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A Fight to the Death
Between Man and Moose
By Charles Jacobus
This story was originally published in the November 1902 edition of Outing magazine.

It was in the forests of Lower Canada, in front of a glowing campfire, after a day of fascinating sport with the salmo fontinalis, or spotted brook trout, with our tent duly pitched under the cedars on the shore of Squatook Lake, No. 4, on the line of the lovely, yet sometimes bold and rapid Madawaska, that the story was related.

Dr. Stephen Griggs, of Brooklyn, and myself were taking a canoe trip on these waters from their source in Mud Lake to their entrance into the St. John at Edmundston, at the northeastern corner of the State of Maine; and Peter Theriot, of Caribou, was our guide. He was scarcely out of his "teens," a powerful young man physically, and skilled in woodcraft, which seemed really first nature to him. He knew from trapping experience the entire region of the Tobique, the Green, the Eestigouche, and other rivers, and had killed much game, large and small.

He was returning one day from his customary visit to his line of traps, which run for twenty miles or more, sometimes, and are set for mink, or fox or other creature according to country and conditions. He carried a medium-sized, single-barrel, muzzle-loading gun, charged with buckshot, simply to be on the safe side. It was in the middle of the afternoon, near the end of his circuitous route, and the load of skins on his back attested not only his skill, but to the further fact that his physical powers that day had been drawn upon more than usual. Walking rapidly over a little rise of ground, he suddenly came upon an immense bull moose, lying down in the forest. The range was very short, and his gun, of course, more effective on that account, so that the discharge brought the moose, stunned and wounded, to the ground, the heavy buckshot rattling against his antlers. Pete's joy knew no bounds when this unexpected forest inhabitant, for which no trap had been set, seemed likely to be an additional trophy to the spoils of the day.
The keen edge had no sooner started on its artery-opening work, when presto! Like a dash of cold water, the prick of the cold steel apparently revived the moose.

Instantly drawing his hunting knife, he sprang forward, unfortunately leaving his gun behind, to cut the animal's throat, after which the blood would run freely, and the meat be in better condition for the morrow when, with help he would return. Approaching quickly, but with great precaution, the keen edge had no sooner started on its artery-opening work, when presto! Like a dash of cold water, the prick of the cold steel apparently revived the moose, which jerked back his head, and in a moment, as if that immense corporosity had been filled with powerful springs of steel, regained his feet. Pete jumped suddenly backward, and Mr. Man and Mr. Moose were thus brought by this unique introduction, face to face. Snort No. 2 followed as a blast evidently betokening war, and without waiting for Pete to get ready for defense, the moose in his anger, doubtless goaded by pain, rushed to the spot where the guide had, more quickly than ever before, gained a perpendicular position.

Reader, did you ever see a full-grown bull moose? The bulls of Bashan, the war horses of the Orient, the excited Amazons of fable, cannot surpass his really terrible look. But let him be infuriated, his bristly hair standing up in a frightened way along that immense spine, his most ungainly snout below, those mammoth horns above, those eyeballs of most spiteful fury and making mighty lunges straight for you! How would you "comport yourself," as the French say?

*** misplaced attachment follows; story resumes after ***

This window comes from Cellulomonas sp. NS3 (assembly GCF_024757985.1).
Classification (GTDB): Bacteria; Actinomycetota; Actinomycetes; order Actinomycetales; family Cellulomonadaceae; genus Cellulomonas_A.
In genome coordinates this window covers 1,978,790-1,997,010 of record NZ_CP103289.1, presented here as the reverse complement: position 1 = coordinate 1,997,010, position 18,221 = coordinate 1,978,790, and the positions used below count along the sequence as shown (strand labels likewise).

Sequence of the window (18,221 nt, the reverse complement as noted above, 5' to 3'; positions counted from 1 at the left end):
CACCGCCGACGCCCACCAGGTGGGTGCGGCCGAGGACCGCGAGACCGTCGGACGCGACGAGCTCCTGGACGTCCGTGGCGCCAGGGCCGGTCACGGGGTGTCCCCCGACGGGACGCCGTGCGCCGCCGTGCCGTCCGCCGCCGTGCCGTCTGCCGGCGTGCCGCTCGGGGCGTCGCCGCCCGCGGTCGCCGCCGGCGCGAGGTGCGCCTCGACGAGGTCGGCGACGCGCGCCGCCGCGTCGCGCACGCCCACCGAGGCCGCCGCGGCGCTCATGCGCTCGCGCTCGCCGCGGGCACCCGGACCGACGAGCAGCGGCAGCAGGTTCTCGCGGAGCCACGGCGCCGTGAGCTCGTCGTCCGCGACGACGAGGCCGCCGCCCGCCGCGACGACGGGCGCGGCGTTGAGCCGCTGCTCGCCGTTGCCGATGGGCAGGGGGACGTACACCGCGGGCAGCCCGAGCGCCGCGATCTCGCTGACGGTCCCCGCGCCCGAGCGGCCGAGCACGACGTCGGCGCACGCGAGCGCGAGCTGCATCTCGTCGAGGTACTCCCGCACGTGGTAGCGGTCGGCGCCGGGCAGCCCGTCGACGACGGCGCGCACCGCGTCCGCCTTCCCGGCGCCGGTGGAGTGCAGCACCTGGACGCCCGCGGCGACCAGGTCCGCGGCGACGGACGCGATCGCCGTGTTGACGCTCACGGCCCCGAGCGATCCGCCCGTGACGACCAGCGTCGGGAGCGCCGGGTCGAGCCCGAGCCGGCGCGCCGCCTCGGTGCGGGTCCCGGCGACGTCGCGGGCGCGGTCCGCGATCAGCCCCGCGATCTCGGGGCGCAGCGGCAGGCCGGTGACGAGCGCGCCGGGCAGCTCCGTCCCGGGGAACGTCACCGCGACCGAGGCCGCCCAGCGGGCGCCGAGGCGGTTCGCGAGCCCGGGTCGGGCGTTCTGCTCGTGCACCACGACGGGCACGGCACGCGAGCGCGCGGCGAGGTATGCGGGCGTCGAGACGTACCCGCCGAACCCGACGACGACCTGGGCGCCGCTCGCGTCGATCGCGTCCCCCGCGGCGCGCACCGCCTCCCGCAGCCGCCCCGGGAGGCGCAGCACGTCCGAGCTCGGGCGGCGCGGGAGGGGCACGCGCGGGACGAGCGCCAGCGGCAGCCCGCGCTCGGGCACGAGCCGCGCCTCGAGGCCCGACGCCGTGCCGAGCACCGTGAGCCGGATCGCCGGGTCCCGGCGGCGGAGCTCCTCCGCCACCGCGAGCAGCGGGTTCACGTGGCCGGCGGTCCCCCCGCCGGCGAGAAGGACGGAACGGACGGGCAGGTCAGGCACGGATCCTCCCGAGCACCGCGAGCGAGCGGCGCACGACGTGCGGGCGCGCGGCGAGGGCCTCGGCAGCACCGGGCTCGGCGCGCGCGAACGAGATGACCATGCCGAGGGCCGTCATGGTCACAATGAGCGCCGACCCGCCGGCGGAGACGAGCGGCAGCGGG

Pete himself had never taken moose in this way before. A few hunters have, but others have told the tale. "Buck fever!" Pshaw! What is that compared to moose fright, at a range so close that the moist, hot, panting breath from his furnace-lungs can be felt on your face? This was what Pete felt as he dexterously leaped one side and let the plunge of the moose to which his mighty avoirdupois had given immense momentum, carry him beyond. That was a most narrow escape, and only the greatest agility and strength on Pete's part could have averted disaster and death.

In a twinkling, the straps holding his bundle of spoils were cut by his hunting knife as he started to the nearest tree, luckily of medium size, with the moose close behind him, as he had gathered himself for the back rush like a flash. Happily for Pete, the falling bundle of skins, tumbling down behind him and somewhat obstructing the vision of the moose, led him to think, if a moose ever thought, that here was a portion of his enemy's person, and thus gave Pete the second of time he needed. One plunge of the moose's antlers scattered the skins, and showed them not the hide he was after. Apparently he was madder for being fooled, and rushed, without studying the position, toward the tree, behind which, with hunting knife still in hand, Pete stood, every muscle tense, awaiting the fearful charge. Do you see the position? The Lord deliver us from such and similar!
A thought struck him — a tactful thought — a possible father of a possible deed, and he at once proceeded to put it into execution, for he knew that the setting sun could bring no darkness that would enable him to escape.

On the moose came, scurrying the little snow and making the frozen earth fairly rumble with his cantering hoofs; but the moose had to take the one side or the other, as the tree, fortunately for our guide, was too large to be broken down, and not large enough to give the moose any advantage. Of course, the side that the moose took would be minus Peter, and as the moose could not fight backward, but had to turn around each time to renew the fray, it gave Pete a breath and a half for recovery. After some half-dozen terrific lunges on the part of the moose, leaving hair from his scraped side on the back of the tree, Pete thought he had a soft snap of it, unless he should stumble; but as a half hour of this unique man-and-beast contest had left the moose apparently as fresh as ever, Pete began to reason as to endurance. He had already done a good day's work with his traps, and was not, therefore, physically fresh for this unexpected foray. He needed food, too, and began to think and to reason. The moose seemed to realize that he was making no headway, and would stand for some time, apparently studying the situation; then he would start again, but the limited field for action, and the impossible choice of another, afforded him no chance for the development of any particular plans. Up to this time, Pete had had no chance to look around. His eyes had to narrowly observe and his alert muscles had to quickly follow the directions that the brain flashed to them.